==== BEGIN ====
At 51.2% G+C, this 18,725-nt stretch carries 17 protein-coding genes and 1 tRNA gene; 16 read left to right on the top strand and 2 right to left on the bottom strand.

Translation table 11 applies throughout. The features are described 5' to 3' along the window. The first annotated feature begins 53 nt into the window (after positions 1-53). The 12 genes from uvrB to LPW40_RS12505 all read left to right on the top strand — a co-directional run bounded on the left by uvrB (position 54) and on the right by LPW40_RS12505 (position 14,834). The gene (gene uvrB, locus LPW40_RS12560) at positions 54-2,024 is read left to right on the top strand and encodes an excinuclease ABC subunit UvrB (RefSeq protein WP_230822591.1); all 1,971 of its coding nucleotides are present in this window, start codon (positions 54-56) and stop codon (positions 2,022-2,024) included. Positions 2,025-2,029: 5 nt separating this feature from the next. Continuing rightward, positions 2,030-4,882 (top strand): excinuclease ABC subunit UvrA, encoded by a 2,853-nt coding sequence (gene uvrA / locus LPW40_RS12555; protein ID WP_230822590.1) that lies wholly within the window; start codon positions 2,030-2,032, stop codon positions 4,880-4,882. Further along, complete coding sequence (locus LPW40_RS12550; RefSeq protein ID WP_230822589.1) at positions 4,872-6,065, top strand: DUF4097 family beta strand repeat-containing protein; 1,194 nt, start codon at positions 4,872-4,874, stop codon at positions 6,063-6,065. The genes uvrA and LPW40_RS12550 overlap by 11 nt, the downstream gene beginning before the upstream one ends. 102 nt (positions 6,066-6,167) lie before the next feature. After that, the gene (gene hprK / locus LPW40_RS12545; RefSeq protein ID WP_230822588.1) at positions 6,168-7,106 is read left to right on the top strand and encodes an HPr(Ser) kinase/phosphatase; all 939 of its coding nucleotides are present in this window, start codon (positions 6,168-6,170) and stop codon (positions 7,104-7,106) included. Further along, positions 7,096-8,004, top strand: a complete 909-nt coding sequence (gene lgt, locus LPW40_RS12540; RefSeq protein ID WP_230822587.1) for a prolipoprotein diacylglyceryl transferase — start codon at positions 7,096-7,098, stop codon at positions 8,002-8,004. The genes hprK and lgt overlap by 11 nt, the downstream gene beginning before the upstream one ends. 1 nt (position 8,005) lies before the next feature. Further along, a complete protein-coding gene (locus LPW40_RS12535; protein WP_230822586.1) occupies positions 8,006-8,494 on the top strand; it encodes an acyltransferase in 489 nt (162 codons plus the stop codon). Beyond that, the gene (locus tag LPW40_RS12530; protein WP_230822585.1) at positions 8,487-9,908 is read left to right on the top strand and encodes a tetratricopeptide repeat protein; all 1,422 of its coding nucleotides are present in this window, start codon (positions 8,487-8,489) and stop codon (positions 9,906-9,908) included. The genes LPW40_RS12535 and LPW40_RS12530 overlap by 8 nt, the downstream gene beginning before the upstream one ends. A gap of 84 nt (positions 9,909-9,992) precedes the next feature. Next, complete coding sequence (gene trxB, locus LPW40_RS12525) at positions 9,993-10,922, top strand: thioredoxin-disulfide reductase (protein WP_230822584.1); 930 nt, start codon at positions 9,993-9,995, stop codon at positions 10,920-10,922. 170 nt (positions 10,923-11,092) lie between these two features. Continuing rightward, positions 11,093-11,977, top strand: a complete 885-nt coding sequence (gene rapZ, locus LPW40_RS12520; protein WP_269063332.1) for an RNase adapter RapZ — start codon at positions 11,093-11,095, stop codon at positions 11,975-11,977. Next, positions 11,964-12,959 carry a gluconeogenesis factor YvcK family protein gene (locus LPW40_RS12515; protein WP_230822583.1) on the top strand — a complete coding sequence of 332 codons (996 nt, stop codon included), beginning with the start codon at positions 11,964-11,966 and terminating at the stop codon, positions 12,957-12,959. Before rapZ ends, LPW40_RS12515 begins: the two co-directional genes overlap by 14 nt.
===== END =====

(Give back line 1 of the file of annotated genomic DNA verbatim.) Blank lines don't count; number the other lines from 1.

At 51.2% G+C, this 18,725-nt stretch carries 17 protein-coding genes and 1 tRNA gene; 16 read left to right on the top strand and 2 right to left on the bottom strand.